The frustrating thing is when my Project Block migrates from world to world. This happens pretty frequently—sometimes even more frequently than I post about on Twitter or here on my blog. I’ll be happily writing on one or more projects on a given world, then, over a number of days, I’ll lose creative focus, then come out of the fugue with a focus on another world.

I’ll be honest here. I really wish I could be like those writers who can focus on one project from beginning to end before moving on to something else. I’d probably have a lot more books done if I could do that. And I have tried to do that. More than once. Each and every time, I ended up hating my writing, and I stopped forcing the words so I wouldn’t drive myself into depression. I do not want to be depressed and in despair over my fantasy writing. It’s my first love in writing, and the work I really want to make work, so I’ve learned to go with the flow. If my creative mind doesn’t want to work on something, I don’t force it. I know I’ll eventually come back to it, and I’ve learned to accept that.

Fear of Finishing

When my creative mind wakes up again, the WIP I’d most like to focus on is TPOM3. I stopped working on it a while back for a few reasons: 1) I couldn’t figure out how to carry on the outline from the card where it stops; 2) my creative mind decided to focus on something else; and 3) I’m afraid to finish it.

I go through this fear at some point with all my writing. Sometimes it stalls me longer than it does other times. With some stories, I’m able to power through; this works best with my short stories, especially since I tend to enjoy seeing how they end. While I enjoy seeing how my longer works end also, I also start to balk at completing them. The longer the project, the more I balk.

Someone suggested I may be afraid of completing my longer WIPs because I’m afraid I’ll miss the characters—writing about them, that is. I don’t think this is the case with TPOM3. This is the culmination of only one particular story I want to tell about Asthané and Géta. I even already know how I want to open the next book, A Life of Note I: Antiphons.

The Power of Music is the absolute longest project I’ve ever worked on—at least, up to this point in my writing life. I expect ALON to be longer, and Melodies of War to be even longer. These are epic stories, though I don’t think they precisely follow epic fantasy’s “rules.” Quite frankly, I don’t care about whatever rules I may be breaking.

I think at least part of the reason why I’m afraid to complete TPOM3 is because it’ll mean I can succeed as a writer. This will be the first major project I’ve ever completed from any genre of writing. It also means that I’ll have to make good on the “promises” of writing ALON and MOW, and, right now, I’m not sure I can do that. There’s a part of me which cringes at the idea of completing anything more than TPOM3, even though that alone isn’t the entire story of Asthané and Géta. Géta has much more to do magically speaking, and Asthané has a lot of learning to do. I also want to see them and their Empire through the major conflict they’re going to have with Ghulia later on. They have much, much more to say than what I could possibly fit in TPOM.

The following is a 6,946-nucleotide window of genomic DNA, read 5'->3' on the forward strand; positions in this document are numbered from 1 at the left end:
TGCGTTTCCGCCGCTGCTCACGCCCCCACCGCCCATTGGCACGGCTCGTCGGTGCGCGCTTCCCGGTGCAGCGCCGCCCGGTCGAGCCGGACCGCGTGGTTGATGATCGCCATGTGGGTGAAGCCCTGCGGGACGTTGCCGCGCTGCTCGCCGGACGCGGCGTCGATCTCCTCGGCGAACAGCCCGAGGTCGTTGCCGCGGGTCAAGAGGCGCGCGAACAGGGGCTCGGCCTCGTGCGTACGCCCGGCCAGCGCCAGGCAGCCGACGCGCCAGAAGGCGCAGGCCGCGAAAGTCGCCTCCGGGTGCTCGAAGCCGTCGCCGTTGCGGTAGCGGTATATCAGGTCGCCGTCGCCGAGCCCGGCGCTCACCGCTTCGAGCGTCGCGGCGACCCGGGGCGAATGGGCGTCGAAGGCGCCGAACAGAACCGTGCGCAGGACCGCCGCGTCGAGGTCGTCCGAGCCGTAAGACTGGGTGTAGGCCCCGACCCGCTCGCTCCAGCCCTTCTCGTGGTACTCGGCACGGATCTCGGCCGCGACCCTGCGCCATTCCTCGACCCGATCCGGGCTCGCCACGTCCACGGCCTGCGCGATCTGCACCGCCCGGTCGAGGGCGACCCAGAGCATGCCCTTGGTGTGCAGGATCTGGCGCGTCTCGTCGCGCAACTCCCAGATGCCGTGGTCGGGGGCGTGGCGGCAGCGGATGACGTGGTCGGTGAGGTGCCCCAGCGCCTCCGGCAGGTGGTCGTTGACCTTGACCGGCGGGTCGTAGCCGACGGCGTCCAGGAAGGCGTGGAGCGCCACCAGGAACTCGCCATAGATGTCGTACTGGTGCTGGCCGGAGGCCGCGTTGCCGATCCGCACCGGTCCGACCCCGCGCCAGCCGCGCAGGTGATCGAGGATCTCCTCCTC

I think the plot card which I stopped outlining with is a turning-point, though. Both for my story and the characters in it as well as for me. Back in November, I started to get inklings of a way to deal with the block, and those vague notions came stronger when I recently read through the plot cards I have. I’m currently in the middle of a writing downswing, but it’s been mild, and I’ve been getting clearer ideas for my MCs’ lives onward from the ending of TPOM3 than I’ve had before now.

All this is making me anxious to finish TPOM, and hopefully I’ll find the courage to do so. Maybe holding up starting on ALON will help me. Maybe this writing downswing will send me into a writing upswing which will enable me to blast through my fear to complete TPOM. I don’t know. All I do know is that I want to complete TPOM so I can start on ALON.

TPOM3’s Final Confrontation

It’s always a great feeling when I solve a plot issue.

The one I’ve been working on for the past few months is the final confrontation between Géta and Enemy Mage in TPOM3. Pretty much since beginning TPOM, I’ve known I want Géta and his enemy to have a little private face-off all on their own. Unfortunately, until recently, I hadn’t seen a way to get that without taking the plot of the story into unbelievable events.

My original concept? Have Géta and Enemy Mage face each other under shields between their respective fighting forces. Not only was this unbelievable, it defied logistics. If Géta steps out of protection, he’ll be captured, no matter how powerful the shields protecting him are. If Enemy Mage dares enter the fortified area of the Temple post, Géta’s people wouldn’t hesitate to incarcerate him. So, that was a no-go.

Worst part of it? Without figuring out the final confrontation, I didn’t know the ending to the story—essentially, where on an emotional level Géta finished the story, and I needed that in order to help me decide when/where/how to begin ALON’s outline.

But!

I have figured out the final confrontation. I know now pretty much how things will go, so now I can finish the outline and complete TPOM. This pleases me a great deal. While I do have great faith in my ability to complete stories I start when I’m writing this kind of fiction, I was wondering how long it would take me to work through this problem, and I feel, if not for the help of Jennifer Amriss, I wouldn’t have come up with this brilliant solution at all.

I wasn’t able to do anything with my writing yesterday because I had an afternoon appointment for cancer stuff (which I’ll write about in the next two or three weeks) and had to go to bed early for more cancer stuff this morning, but today I’ll have plenty of time to get to work on TPOM3’s outline. Perhaps even write a scene or two. It’s so wonderful to see the ending!